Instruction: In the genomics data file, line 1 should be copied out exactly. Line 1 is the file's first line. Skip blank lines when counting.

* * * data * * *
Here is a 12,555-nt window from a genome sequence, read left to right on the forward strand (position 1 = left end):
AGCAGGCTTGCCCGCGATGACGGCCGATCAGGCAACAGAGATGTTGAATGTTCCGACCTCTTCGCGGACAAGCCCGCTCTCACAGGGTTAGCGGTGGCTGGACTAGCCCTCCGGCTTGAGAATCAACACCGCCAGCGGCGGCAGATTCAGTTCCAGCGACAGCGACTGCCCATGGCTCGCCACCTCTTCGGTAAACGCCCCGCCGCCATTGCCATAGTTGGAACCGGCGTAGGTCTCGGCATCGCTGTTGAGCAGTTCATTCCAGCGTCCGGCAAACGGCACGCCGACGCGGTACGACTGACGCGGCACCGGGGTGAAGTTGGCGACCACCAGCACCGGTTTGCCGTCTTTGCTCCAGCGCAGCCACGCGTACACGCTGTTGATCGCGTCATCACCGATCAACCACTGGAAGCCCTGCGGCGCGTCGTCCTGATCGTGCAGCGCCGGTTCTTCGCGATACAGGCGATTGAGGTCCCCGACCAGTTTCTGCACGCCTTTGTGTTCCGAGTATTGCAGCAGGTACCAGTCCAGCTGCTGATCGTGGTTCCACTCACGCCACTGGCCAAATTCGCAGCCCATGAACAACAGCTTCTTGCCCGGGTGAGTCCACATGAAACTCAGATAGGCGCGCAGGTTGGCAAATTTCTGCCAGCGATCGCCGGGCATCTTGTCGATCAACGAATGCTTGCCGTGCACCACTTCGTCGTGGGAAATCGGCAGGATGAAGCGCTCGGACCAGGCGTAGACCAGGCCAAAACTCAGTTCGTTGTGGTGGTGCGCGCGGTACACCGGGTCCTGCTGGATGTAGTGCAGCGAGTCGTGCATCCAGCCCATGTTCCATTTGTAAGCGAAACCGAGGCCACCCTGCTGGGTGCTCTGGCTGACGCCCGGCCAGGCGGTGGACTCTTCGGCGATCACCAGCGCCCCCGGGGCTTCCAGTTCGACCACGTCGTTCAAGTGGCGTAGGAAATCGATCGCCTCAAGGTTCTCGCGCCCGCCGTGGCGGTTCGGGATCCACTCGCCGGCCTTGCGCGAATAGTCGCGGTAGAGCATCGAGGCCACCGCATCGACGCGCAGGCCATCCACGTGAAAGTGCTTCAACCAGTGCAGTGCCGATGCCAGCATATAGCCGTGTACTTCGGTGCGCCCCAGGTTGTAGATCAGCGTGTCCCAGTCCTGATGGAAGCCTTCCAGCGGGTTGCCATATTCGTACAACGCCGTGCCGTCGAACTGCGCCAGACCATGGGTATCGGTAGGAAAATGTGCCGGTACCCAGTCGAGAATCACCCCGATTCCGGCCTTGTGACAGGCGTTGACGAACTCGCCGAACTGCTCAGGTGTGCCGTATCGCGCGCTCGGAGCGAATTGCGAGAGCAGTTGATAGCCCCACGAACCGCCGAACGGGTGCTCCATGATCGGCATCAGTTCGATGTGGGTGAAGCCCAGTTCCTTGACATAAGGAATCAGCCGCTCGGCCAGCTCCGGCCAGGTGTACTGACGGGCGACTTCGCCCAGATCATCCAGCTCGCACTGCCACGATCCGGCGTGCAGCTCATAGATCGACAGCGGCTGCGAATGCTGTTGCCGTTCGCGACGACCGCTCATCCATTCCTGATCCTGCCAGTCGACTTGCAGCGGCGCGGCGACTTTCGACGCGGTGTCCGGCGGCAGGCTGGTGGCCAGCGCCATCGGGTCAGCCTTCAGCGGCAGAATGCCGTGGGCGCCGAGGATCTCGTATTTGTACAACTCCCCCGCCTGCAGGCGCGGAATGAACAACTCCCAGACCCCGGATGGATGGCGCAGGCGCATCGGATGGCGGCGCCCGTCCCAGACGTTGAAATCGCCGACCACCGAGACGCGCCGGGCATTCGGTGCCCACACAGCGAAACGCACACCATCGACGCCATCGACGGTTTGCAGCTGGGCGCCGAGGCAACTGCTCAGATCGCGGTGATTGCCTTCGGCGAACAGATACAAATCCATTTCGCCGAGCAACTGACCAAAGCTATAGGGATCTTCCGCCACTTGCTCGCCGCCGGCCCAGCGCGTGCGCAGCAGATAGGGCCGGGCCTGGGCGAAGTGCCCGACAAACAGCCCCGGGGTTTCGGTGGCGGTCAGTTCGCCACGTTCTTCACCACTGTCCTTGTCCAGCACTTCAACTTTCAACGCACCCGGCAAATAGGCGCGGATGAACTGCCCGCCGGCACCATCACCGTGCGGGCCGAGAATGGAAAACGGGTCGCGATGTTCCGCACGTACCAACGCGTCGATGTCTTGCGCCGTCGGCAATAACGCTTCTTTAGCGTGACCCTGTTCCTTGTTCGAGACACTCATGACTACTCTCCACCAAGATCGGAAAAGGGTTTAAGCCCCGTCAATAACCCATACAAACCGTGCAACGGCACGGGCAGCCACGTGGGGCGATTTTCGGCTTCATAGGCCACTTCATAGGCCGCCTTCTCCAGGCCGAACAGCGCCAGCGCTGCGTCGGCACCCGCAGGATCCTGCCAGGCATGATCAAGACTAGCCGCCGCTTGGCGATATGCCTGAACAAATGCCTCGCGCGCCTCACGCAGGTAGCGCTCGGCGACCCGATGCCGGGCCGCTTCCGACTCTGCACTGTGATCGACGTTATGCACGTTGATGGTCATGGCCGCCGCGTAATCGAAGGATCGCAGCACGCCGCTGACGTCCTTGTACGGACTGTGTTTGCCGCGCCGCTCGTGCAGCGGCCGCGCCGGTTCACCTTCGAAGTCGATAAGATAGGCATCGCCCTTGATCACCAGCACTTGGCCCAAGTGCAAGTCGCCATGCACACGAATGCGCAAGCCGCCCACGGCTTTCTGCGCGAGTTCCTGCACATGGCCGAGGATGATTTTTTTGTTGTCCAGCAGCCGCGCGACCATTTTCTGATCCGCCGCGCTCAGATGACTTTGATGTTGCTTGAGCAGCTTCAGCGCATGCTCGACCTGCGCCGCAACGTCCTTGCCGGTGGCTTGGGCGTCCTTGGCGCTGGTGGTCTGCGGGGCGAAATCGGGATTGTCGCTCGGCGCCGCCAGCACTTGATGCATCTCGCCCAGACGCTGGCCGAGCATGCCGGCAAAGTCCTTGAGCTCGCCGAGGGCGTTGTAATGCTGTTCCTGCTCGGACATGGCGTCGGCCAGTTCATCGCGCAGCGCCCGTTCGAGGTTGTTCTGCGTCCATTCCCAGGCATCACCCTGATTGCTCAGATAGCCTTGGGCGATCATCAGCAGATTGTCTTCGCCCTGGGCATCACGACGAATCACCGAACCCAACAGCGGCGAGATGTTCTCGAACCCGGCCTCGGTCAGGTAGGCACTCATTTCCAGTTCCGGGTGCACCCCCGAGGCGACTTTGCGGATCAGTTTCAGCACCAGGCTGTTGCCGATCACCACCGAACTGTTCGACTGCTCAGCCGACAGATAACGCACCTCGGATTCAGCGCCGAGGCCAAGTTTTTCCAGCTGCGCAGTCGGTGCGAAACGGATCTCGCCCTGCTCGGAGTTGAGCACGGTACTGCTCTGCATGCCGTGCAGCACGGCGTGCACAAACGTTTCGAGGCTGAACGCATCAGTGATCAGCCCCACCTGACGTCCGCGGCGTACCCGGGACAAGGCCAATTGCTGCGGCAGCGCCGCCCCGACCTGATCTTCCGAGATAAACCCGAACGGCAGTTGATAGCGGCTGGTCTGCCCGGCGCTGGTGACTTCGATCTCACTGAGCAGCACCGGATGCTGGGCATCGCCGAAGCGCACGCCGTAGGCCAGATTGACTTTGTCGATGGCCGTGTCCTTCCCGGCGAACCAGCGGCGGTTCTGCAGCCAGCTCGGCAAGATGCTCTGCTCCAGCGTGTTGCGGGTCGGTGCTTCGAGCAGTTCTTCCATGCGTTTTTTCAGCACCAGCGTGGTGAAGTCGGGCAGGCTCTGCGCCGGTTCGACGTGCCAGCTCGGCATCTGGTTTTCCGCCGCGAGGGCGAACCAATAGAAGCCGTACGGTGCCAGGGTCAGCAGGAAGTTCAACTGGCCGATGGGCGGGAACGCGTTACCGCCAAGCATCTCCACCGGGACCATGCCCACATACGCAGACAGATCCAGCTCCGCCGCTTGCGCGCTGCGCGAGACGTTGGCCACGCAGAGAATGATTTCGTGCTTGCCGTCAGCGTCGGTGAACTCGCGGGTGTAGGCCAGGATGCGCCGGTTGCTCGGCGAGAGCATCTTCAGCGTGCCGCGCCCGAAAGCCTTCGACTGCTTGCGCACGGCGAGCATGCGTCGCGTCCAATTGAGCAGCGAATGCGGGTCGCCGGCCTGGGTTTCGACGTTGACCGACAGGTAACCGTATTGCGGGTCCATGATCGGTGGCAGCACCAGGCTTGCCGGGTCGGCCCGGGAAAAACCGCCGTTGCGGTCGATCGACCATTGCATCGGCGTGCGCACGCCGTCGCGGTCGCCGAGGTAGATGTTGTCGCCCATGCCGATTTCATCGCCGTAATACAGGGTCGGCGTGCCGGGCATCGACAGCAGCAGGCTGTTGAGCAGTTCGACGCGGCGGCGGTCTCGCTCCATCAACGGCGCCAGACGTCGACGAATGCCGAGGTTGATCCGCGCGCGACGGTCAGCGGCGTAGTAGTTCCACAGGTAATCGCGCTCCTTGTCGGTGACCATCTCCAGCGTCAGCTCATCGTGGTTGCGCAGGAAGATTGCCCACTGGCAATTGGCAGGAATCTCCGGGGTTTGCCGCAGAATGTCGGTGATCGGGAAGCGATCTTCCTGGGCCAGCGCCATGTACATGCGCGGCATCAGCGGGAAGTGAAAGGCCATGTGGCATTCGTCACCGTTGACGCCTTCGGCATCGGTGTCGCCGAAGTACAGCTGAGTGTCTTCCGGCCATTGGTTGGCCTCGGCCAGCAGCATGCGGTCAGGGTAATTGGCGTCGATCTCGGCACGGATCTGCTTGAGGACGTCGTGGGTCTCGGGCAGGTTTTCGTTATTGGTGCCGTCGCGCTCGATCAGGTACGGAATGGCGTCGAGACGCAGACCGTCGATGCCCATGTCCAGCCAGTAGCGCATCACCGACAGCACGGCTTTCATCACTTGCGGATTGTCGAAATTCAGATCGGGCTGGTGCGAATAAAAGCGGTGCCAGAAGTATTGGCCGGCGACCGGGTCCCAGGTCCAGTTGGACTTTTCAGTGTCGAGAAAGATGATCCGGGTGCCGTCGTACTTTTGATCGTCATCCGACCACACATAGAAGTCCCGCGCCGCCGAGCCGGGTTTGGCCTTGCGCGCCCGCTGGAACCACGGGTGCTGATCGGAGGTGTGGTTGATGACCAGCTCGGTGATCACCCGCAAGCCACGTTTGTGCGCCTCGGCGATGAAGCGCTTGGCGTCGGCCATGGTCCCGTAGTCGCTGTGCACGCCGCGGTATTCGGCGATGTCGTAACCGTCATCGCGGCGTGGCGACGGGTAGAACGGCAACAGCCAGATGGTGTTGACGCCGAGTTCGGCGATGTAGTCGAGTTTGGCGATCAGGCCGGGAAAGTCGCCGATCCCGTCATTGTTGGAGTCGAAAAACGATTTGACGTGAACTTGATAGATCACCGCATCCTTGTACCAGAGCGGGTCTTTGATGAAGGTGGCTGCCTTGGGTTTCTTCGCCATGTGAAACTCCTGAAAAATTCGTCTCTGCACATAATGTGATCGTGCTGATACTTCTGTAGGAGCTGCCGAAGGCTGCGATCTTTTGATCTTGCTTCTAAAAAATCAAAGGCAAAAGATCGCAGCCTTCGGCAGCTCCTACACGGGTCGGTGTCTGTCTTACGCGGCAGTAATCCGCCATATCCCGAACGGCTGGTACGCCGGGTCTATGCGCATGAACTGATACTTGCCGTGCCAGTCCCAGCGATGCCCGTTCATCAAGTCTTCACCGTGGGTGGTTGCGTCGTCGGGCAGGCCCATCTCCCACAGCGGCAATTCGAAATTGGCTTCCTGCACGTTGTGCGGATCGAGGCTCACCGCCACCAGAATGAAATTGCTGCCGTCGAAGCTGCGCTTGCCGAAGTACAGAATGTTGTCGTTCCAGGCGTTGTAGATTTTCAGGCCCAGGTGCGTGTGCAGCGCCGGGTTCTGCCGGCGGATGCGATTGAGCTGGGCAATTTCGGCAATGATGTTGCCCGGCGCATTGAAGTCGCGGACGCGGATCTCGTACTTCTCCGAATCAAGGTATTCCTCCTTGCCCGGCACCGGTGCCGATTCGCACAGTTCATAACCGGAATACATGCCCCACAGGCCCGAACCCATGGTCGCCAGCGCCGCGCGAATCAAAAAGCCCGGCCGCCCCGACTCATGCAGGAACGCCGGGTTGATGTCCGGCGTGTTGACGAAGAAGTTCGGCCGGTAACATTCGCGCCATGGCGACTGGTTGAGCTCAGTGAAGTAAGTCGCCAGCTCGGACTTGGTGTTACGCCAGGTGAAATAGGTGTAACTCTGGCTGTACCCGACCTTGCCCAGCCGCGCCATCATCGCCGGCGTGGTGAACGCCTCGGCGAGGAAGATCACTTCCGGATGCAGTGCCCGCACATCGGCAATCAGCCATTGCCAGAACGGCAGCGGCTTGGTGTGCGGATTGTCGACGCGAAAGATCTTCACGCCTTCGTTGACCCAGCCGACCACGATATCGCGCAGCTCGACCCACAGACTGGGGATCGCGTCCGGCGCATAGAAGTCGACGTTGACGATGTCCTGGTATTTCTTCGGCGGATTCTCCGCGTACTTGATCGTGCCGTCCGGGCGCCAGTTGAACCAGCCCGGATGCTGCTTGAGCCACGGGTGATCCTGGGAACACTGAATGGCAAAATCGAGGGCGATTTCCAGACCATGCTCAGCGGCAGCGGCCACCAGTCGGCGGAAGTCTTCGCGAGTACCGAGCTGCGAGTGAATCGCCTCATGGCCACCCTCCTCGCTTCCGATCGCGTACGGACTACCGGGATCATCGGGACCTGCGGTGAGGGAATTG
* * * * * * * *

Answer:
Here is a 12,555-nt window from a genome sequence, read left to right on the forward strand (position 1 = left end):